Tenet Healthcare Corp. announced on Tuesday that it has reached an agreement in principle with lawyers representing former cardiac care patients at Redding Medical Center to settle substantially all patient litigation against the company and its subsidiaries arising out of allegations that unnecessary medical procedures were performed at the hospital before November 2002.
Under the agreement, Tenet will establish a settlement fund by Dec. 31, 2004, of $395 million to be allocated among more than 750 plaintiffs who had filed civil lawsuits. The cases arose from allegations that certain doctors had performed unnecessary cardiac catheterizations and bypass surgeries while practicing at Redding Medical Center in Redding, Calif. The litigation against those physicians is not part of this settlement.
The settlement agreement is subject to customary procedural requirements of the California state court and ratification by substantially all the individual plaintiffs.
“We believe this settlement is the fair and honorable way to conclude this very sad chapter,” said Trevor Fetter, president and chief executive officer. “It would likely have taken multiple trials and many years to assess liability in these cases. By settling all the cases at once, we put this matter behind both the plaintiffs and us, and we bring closure to this unfortunate event.”
Fetter added, “We are building a new Tenet on a solid foundation of quality, transparency, compliance and integrity, so that the safety and efficacy of the patient care our hospitals deliver is always above reproach.”
E. Peter Urbanowicz, Tenet’s general counsel, said, “With this settlement, we take a significant step forward in resolving the serious legal challenges that Tenet has faced as a result of events that took place before November 2002. We are seriously focused on bringing to a satisfactory conclusion all our remaining litigation and investigations, and this settlement is strong evidence of our progress.”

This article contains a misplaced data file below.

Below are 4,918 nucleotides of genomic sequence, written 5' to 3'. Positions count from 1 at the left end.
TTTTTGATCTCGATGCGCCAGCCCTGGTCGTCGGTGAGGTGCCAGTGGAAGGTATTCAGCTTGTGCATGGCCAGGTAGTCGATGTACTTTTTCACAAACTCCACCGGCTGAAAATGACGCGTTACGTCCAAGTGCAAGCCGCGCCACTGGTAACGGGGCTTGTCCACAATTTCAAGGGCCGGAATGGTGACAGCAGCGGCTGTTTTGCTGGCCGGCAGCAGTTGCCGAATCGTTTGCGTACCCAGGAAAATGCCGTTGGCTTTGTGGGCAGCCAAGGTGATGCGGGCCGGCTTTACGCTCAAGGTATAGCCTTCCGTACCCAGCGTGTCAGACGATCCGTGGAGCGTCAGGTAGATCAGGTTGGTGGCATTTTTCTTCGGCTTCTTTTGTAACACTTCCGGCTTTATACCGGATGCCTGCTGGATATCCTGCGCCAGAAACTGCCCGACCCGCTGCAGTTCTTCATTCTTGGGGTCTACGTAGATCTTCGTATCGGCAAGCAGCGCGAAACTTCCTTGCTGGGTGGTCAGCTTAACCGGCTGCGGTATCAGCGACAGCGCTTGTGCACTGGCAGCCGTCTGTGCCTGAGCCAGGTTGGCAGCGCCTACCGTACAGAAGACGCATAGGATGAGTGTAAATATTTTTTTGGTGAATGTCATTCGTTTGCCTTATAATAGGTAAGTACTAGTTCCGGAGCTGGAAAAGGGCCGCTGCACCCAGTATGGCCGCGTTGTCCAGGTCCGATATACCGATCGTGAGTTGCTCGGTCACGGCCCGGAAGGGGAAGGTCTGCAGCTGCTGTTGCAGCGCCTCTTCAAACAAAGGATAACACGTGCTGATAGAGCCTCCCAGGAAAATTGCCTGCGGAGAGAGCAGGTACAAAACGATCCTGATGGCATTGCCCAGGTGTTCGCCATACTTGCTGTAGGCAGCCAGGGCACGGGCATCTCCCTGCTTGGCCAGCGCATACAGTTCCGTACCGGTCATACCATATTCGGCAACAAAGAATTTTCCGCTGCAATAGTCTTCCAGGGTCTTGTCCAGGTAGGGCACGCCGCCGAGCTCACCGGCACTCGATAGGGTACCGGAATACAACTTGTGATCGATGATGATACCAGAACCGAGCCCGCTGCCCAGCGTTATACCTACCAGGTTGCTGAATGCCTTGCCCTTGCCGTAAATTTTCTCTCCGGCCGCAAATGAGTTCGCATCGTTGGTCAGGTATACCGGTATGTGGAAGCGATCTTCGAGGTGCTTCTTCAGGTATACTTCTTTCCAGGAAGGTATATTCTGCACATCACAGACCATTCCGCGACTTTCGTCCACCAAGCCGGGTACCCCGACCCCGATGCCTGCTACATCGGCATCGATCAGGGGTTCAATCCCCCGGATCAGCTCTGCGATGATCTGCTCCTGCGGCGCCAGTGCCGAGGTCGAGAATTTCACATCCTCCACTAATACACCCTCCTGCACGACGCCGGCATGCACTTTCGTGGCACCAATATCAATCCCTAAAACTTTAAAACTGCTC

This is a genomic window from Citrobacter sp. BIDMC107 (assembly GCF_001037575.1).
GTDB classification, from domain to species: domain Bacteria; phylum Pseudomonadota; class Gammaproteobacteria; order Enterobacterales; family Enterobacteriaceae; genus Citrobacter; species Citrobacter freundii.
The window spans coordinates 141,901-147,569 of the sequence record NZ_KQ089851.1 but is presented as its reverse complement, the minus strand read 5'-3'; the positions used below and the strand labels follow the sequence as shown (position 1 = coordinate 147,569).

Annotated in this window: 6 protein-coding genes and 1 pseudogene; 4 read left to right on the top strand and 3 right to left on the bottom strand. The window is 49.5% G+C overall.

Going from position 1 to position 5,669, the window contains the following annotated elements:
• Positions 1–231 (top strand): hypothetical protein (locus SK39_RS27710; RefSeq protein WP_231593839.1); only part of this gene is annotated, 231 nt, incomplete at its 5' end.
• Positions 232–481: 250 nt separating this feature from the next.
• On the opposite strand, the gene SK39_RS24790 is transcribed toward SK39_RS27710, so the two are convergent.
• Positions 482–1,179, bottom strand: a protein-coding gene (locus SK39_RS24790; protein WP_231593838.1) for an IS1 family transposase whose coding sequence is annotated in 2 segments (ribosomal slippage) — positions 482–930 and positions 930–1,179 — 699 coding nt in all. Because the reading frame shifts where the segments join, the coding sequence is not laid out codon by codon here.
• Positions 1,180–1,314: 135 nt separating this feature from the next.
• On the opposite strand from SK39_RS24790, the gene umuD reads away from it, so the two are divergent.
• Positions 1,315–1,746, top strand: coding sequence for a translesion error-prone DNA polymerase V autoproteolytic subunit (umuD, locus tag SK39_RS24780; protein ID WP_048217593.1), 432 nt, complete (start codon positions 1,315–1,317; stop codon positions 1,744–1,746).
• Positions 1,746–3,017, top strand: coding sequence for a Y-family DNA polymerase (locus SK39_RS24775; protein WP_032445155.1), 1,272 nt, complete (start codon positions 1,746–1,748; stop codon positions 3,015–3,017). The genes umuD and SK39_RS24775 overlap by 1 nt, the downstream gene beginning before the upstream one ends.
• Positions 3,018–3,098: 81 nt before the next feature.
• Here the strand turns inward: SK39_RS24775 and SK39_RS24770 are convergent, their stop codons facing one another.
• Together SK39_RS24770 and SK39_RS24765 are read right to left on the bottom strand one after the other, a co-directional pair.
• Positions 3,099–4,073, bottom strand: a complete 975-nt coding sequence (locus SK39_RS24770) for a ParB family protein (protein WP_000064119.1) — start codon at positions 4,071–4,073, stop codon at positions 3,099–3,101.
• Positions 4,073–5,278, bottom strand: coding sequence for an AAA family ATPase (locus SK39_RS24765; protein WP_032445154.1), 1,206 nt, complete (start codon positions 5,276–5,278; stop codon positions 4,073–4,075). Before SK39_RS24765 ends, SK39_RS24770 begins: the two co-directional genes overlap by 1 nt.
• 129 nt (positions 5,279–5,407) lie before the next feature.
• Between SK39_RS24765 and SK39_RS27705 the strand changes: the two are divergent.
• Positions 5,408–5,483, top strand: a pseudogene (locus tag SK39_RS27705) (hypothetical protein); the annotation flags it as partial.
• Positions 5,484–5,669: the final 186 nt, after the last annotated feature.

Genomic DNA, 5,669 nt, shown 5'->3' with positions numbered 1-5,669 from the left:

Law firms representing the plaintiffs include Reiner, Simpson, Timmons & Slaughter in Redding; Barr & Mudford in Redding; Moriarty Leyendecker in Houston; Hackerman Frankel in Houston; and Gillin, Jacobson, Ellis & Larson in Orinda, Calif.
Attorneys from those firms representing former patients said in a joint statement, “The former patients of Redding Medical Center can never get back what they had, but this settlement provides a measure of justice and closure. All involved in this tragedy can move forward and begin the healing process. This has been a long and difficult road for our clients. We are extremely proud of their courage and are pleased that these remarkable people are being compensated for the acts committed by these surgeons.”
Tenet said it has general liability insurance. It noted, however, that its insurance carriers thus far have raised objections to coverage under the policies at issue. The company said it intends to pursue vigorously its coverage rights.
“In cases of this magnitude, it is a common practice for insurance companies to dispute coverage,” Urbanowicz said.
Tenet also said the Redding settlement would cause the company to breach certain financial covenants in its existing bank credit line, which is currently undrawn. Therefore, the company said it is in its best interests to terminate the credit line before the end of this year and negotiate a new bank credit line early next year. The company noted that, before this settlement, it had approximately $1.2 billion in cash on hand as of Friday Dec. 17, 2004. In addition, the company anticipates receiving a significant tax refund in 2005 that will further bolster its liquidity.
In August 2003, Tenet agreed to pay $54 million to settle federal and California government investigations of the Redding matters. Last June, the company sold substantially all the assets of Redding Medical Center to an affiliate of Hospital Partners of America Inc.
Tenet Healthcare Corp., through its subsidiaries, owns and operates acute care hospitals and related health care services.
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